sleek deep-divers like Perdigons and Ceramics do indeed have some form of weight but much less. being super-sleek they cut through currents faster, get where they’re supposed to go faster, meaning the angler doesn’t have to cast as far upstream and wait for it to settle, making the presentation a lot more accurate in drift management while freely tumbling downstream with the current much closer to what a natural would do and that’s a lot more important and fish-catching than bits and pieces wound on a hook that attract the angler more than the fish.
an added bonus is lighter flies are a lot easier to cast (and safer) specially when using industry standard fly lines as opposed to Dynamic/Euro/TightLine/monofilament-only rigs.
as we’ll see in Stanislas Freyheit‘s video below this particular type of paint has some really interesting properties, the only drawback might be that its best (and highly recommended!) to wait approximately 24 hrs between coats. this means making them in batches and being patient, sort of like making babies and having to wait nine months before they pop out.
lastly, a bit of unofficial Ceramic nymph history. this kind of info with any kind of veracity isn’t easy to obtain but i can confirm their French origin. although relatively new to the global fly fishing world, i’ve known about them for about fifteen or so years.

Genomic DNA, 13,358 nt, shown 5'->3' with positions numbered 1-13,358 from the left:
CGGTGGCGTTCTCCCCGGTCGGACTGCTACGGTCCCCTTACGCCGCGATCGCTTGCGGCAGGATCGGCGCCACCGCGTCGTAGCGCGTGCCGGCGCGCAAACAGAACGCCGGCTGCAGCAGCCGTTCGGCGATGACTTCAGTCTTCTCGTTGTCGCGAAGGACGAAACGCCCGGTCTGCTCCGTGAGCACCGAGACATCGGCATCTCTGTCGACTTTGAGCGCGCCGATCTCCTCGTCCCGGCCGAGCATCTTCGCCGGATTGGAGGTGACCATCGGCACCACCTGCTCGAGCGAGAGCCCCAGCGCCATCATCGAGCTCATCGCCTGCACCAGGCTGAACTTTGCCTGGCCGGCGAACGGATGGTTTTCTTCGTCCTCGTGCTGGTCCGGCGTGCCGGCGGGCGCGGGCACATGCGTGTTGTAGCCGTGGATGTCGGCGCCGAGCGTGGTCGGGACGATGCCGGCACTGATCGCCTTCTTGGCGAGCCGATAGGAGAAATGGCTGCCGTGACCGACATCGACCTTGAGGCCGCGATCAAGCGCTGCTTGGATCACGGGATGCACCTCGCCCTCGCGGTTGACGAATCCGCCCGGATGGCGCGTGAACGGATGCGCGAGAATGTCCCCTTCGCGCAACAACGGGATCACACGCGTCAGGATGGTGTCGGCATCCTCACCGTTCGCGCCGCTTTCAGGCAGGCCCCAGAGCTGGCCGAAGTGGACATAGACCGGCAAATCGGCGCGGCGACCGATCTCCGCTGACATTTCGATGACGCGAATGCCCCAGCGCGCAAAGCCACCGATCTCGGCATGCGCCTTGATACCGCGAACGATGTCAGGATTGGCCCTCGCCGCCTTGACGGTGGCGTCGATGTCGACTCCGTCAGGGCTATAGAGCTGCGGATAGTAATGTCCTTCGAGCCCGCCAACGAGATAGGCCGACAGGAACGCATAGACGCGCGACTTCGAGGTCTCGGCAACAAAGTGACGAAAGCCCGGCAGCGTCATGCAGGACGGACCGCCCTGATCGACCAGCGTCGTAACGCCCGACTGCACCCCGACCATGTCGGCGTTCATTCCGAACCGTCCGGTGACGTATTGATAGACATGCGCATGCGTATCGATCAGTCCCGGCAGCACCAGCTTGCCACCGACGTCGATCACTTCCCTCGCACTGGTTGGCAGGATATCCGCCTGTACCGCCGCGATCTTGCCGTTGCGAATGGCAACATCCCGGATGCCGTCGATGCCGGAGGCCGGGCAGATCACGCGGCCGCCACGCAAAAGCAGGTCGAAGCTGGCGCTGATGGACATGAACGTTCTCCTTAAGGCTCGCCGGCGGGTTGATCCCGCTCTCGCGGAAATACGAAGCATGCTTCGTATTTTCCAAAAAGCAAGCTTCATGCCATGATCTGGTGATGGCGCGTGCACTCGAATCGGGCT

frogs tend to not share their secrets… however, Stanislas, who ties these bugs commercially happily shares all his trade secrets for all to see, all in a very understandable english, big kudos for that. enjoy !
fly images via flyfishing.co.uk/Google images
here’s a little something different from Lee Spencer, way different.
i can relate to Lee’s story as i used to live right next to a wee stream in the french Pyrenees that apart from making lovely gurgling noises, had a very healthy population of gorgeous native brown trout. they weren’t of course, but these where ‘my’ trout if you see what i mean. i’d go look at them every day to see how they where doing, dream off into that dream place that being streamside takes one and of course learned a lot about how they lived, behaved and interacted socially, some of them even had names.